In a divorce, the two parties are bringing a relationship to an end. Depending on the context, the discussions may be amicable or poisoned. The couple may end the relationship without rancour or they may end up hating one another. But, one way or another, the relationship ends and both move on with their now separate lives. Yes, they may need to see one another from time to time, especially if the welfare of children is involved, but in general, after the divorce is finalised, they live independent lives. Maybe find new partners, create new families.

This is where the divorce analogy, when used to describe Brexit, breaks down. Because Brexit is not a divorce. The UK does not want to “divorce” the EU in the sense that it no longer wants to have anything to do with it.

What the UK wants is to end the 40-year marriage it has with the EU, and with it all the obligation and responsibilities that marriage brings. But, at the same time, it wants to continue to have a “live-in” relationship with the EU, a new “open relationship” that will allow the UK to continue to have the marital benefits it now has, but still be able to see other people from time to time.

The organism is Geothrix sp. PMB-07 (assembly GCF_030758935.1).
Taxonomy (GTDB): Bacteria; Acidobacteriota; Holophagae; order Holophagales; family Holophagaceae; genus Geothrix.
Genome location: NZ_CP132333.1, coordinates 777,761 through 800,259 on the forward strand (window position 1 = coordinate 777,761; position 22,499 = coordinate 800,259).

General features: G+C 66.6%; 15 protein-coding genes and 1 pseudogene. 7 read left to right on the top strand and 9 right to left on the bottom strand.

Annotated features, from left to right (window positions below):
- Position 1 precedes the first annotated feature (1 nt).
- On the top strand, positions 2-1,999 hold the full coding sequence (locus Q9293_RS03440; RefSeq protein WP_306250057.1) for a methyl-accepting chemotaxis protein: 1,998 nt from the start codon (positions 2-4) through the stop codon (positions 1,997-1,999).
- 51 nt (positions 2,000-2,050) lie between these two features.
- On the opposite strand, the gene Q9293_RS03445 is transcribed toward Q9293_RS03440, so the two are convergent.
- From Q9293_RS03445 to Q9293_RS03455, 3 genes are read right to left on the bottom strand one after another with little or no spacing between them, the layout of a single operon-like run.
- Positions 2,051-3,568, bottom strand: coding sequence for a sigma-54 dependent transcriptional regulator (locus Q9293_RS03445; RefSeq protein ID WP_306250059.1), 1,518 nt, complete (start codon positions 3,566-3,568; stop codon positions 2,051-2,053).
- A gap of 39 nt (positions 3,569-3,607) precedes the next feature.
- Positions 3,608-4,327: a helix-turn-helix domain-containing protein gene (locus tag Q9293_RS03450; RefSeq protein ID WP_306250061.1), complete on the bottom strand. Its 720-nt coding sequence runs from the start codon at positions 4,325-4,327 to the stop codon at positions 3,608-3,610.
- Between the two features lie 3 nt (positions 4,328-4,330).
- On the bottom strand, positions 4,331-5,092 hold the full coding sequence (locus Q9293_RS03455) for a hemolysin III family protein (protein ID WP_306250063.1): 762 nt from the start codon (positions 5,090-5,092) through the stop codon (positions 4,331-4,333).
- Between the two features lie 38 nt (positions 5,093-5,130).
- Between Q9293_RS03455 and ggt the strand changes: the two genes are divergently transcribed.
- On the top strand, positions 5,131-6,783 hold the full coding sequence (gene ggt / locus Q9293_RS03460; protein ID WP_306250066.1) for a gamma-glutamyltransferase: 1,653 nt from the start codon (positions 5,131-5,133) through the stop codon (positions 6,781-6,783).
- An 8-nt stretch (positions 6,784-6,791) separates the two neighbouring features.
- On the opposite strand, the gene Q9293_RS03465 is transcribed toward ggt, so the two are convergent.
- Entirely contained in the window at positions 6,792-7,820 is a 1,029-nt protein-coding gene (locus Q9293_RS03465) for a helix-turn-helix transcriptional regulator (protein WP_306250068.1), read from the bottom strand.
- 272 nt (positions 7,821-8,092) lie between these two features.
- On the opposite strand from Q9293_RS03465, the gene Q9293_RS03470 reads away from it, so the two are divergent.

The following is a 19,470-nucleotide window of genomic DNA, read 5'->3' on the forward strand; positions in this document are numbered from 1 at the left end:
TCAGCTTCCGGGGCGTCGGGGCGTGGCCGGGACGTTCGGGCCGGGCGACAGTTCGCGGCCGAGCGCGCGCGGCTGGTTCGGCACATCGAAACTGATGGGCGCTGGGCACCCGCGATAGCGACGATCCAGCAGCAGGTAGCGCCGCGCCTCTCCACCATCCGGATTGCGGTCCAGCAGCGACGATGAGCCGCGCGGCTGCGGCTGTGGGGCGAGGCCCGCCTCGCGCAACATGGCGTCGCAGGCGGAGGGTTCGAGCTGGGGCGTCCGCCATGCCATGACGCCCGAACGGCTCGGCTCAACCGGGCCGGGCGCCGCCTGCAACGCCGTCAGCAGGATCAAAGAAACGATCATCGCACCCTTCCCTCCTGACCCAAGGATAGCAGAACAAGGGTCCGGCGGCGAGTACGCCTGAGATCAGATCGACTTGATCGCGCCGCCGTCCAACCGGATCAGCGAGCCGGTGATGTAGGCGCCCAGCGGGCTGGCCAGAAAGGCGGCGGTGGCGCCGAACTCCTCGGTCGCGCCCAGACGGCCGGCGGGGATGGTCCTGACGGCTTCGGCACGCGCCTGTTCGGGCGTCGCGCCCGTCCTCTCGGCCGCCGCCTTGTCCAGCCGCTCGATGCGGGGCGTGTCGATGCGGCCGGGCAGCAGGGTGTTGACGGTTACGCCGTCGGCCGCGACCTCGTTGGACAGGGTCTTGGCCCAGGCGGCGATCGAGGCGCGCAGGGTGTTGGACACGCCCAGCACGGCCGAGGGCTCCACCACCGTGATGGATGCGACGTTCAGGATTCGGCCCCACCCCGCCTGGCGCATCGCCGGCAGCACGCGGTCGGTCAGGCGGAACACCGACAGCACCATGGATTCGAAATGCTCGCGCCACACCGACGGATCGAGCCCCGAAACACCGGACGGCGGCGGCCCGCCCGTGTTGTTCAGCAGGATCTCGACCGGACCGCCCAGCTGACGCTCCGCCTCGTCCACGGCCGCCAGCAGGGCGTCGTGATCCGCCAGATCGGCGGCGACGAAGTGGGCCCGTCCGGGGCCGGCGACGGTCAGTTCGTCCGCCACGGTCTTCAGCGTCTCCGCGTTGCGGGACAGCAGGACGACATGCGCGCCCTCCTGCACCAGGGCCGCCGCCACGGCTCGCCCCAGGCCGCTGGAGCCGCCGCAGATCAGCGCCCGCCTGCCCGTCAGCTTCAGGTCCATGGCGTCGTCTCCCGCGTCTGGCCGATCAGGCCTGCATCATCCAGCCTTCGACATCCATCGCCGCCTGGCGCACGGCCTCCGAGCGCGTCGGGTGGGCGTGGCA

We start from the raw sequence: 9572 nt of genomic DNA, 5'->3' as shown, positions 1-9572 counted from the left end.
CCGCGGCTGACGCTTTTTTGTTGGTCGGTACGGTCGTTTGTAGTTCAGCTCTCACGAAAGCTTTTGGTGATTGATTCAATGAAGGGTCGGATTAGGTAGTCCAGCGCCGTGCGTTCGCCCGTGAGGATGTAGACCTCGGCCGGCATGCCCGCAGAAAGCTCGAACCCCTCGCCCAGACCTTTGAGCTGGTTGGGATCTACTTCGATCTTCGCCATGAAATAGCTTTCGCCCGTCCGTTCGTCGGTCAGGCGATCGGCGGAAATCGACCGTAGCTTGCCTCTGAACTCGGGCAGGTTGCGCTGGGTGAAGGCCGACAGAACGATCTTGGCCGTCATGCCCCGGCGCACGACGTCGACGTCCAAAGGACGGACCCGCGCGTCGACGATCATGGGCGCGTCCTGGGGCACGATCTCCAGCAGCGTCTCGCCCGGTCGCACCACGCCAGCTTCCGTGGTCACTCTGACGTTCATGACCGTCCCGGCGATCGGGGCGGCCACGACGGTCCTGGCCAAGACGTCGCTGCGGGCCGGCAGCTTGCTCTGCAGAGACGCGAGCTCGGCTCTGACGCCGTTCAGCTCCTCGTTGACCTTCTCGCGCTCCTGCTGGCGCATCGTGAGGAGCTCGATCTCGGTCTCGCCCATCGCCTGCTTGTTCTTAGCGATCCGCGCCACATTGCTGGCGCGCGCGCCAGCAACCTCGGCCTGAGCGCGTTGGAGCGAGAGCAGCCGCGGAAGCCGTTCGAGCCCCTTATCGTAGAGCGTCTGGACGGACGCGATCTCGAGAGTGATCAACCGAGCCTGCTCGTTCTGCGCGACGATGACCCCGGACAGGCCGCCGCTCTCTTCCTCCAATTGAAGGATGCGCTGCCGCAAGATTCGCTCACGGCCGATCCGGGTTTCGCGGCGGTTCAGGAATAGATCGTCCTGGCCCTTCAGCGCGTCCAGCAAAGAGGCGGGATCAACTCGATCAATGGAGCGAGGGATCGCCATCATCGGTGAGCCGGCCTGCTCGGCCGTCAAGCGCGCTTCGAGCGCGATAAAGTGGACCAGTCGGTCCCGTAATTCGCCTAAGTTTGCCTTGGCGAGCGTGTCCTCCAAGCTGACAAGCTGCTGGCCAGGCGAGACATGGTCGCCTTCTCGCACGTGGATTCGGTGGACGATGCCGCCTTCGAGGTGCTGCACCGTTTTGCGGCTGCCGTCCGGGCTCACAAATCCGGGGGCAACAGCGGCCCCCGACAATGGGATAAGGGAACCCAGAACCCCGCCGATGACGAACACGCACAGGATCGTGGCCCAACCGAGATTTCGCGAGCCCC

The UK wants to move from being married to the EU to being a “friend with benefits”. Does not the phrase “we are leaving the EU but we are not leaving Europe” mean exactly that? “I am ending the marriage but I am not leaving you.”

Which is why the talks between the EU and the UK are so slow and difficult. Imagine that your partner of more than 40 years tells you one day that they want to end the marriage but at the same time they want to continue to live in the house with you, share the same bedroom with you but they no longer want you to have any say in their life as they are “taking back control”. And, at the same time, they want to be free to have relationships with other people.

Faced with such a statement from your partner who, yes, has always been a bit difficult to live with but whom you have grown to love anyway, to say that you would feel hurt and rejected would be an understatement.

You would be outraged and incensed, especially when it came back to you that your partner was going around the neighbourhood bad-mouthing you. (There are some in the UK who appear to believe that the White Cliffs of Dover somehow or other block all that is published or broadcast in the UK from crossing the channel to Europe).

Then, to further complicate an already fraught situation, they send you a letter saying that they are ending the relationship on a particular date and that they want, no… they are demanding… that the new arrangements are in place by that date. You never wanted the marriage to end in the first place, rocky though it was at times. Actually, if they saw sense you would be prepared to take them back, but some things would have to change.